Kynurenic and Xanthurenic acid detected by NMR spectroscopy in Afmidtm1b/tm1b urine
As the Afmid gene encodes a key enzyme in the kynurenine pathway we evaluated pathway metabolites in urine samples in a longitudinal study. The urinary NMR spectra of Afmidtm1b/tm1b mice showed additional small resonances in the aromatic region, which were assigned to KYNA and XA (Fig. 7). These peaks were detected from 6 weeks of age, became more prominent with increasing age and were absent in Afmid+/+ mice.
Initial phenotype data from Afmid tm1a mice indicated overt diabetes (very high blood glucose, polydipsia and polyuria), however, detailed phenotyping of tm1b (exon 2 deletion) mice revealed a less severe glucose intolerance phenotype. The reason for this difference is unknown although we can speculate that the tm1a gene trap allele with LacZ and neo cassettes upstream of exon 2 disrupts an element within the intron that affects expression of another gene or genes. Supporting this, we found that expression of the closely adjacent Tk gene in homozygous tm1b Afmid mice was approximately 50% reduced in kidney and about 90% reduced in liver, indicating that regulation of this gene was disrupted by deleting exon 2 of Afmid and replacing it with a LacZ reporter. Previous reports of fatal kidney disease in Afmid and Tk double knockouts is in contrast to Afmid tm1b mice that did not exhibit any renal phenotypes (Dobrovolsky et al., 2005,, 2003). Given that both models lack Afmid expression it is likely that the renal phenotype in double knockout mice is due to a lack of TK activity and that our model retains sufficient TK activity to be healthy. Alternatively, defects in both genes could act synergistically to cause disease in sensitive tissues or a potential developmental defect. Thymidine kinase is required for thymidine nucleotide salvage for use in DNA synthesis and repair, whilst the Afmid block may affect the first rate-limiting step of tryptophan degradation that is superoxide consuming and generates formyl kynurenine for conversion by AFMID (Stone and Darlington, 2002). A testable hypothesis would be that Afmid knockout results in disruption of the kynurenine pathway leading to DNA damage, possibly by superoxide, and in the case of Tk deficiencies abnormalities in repair that lead to cellular dysfunction in susceptible tissues and cells.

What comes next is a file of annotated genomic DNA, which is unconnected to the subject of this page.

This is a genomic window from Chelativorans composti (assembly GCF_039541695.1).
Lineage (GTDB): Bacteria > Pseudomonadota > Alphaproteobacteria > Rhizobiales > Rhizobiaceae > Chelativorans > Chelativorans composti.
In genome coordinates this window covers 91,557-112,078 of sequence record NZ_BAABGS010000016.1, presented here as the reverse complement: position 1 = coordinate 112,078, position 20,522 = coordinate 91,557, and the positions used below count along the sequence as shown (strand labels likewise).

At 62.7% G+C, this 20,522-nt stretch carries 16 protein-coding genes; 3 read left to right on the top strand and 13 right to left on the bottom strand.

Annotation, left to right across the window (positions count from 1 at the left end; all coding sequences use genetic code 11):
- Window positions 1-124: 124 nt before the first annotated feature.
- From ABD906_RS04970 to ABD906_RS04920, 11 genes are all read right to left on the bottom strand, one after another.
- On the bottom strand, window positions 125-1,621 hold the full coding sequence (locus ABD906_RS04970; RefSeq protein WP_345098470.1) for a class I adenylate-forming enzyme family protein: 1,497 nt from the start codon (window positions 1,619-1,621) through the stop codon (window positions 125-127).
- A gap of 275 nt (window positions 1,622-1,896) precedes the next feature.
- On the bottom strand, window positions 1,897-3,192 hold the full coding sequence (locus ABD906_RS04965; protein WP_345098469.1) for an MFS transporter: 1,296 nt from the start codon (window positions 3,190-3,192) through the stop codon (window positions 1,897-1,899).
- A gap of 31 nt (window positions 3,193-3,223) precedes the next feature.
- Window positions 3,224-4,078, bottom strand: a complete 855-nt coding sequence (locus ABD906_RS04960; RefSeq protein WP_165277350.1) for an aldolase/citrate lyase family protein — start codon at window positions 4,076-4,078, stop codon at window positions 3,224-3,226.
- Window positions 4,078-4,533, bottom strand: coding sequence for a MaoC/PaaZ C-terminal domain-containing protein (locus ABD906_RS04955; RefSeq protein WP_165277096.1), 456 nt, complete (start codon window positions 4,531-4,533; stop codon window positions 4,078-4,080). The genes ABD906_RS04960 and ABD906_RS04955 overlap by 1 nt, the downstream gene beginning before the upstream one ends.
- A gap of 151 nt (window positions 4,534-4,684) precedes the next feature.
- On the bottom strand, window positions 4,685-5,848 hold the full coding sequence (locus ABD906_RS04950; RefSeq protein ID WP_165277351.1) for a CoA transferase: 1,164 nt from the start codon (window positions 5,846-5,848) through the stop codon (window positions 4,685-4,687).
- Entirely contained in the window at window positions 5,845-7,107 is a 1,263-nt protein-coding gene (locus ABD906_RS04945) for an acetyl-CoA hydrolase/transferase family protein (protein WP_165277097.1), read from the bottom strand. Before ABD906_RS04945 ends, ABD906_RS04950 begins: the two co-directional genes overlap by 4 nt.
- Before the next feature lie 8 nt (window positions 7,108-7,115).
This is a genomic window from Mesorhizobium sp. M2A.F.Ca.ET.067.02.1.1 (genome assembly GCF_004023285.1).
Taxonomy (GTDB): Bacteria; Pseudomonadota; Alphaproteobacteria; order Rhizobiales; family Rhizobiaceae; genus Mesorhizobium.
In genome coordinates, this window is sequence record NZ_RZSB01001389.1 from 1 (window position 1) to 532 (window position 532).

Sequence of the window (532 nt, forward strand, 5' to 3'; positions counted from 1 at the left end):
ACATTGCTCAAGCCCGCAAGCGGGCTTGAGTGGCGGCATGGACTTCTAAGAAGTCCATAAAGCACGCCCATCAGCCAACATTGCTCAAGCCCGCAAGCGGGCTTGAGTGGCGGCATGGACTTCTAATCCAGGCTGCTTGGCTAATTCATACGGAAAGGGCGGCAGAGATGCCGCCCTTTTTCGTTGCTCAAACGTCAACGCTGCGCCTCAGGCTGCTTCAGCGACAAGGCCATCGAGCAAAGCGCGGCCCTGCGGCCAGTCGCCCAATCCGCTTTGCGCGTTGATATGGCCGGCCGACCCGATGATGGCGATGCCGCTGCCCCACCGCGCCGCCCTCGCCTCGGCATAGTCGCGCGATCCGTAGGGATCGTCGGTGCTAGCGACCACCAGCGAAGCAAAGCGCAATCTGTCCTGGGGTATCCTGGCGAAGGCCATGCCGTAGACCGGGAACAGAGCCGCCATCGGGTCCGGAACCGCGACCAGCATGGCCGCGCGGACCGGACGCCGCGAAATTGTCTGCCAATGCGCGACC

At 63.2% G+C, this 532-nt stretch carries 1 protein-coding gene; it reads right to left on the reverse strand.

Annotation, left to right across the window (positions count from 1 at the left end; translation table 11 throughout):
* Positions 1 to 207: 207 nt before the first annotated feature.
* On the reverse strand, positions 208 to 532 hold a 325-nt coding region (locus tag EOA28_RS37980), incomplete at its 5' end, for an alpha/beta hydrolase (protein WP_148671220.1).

The male Afmidtm1b/tm1b mice retain normal insulin sensitivity and the impaired glucose tolerance is likely caused by a defect in both first and second phase insulin secretion as measured in isolated perifused islets. The trend for reduced tolbutamide induced insulin secretion suggests the defect is downstream of the KATP channel as this agent closes the channel and should stimulate secretion. The lack of impaired glucose tolerance in Afmidtm1b/tm1b female mice may be due to a protective hormonal affect. Histologically we also observed loss of islet number in male Afmidtm1b/tm1b mice in comparison with Afmid+/+ littermates. Histological analysis of the double knockout pancreas has similarly been reported to be deficient in islets (Dobrovolsky et al., 2003). Consistent with an insulin secretory defect a number of studies have linked KYN metabolites with impaired insulin secretion in vitro (Noto and Okamoto, 1978; Okamoto, 1975; Rogers and Evangelista, 1985). Furthermore, that xanthurenic acid binds to circulating insulin and prevents the hormone binding to cells, although we have not observed insulin resistance in our model (Kotake et al., 1975). NMR analysis of urine showed the presence of both kynurenic acid and xanthurenic acid in Afmidtm1b/tm1b mice and therefore it is possible that the loss of islet number may be due to a toxicity effect halting development of these particular cells rather than apoptosis as there was no morphological evidence of cell death. Alternatively, KYN metabolites may exert a physiological effect on islet cells suppressing insulin secretion. We did not detect either Afmid or Tk expression in isolated islets of wild-type or mutant animals (data not shown), indicating that the islet defect is not intrinsic to islet cells.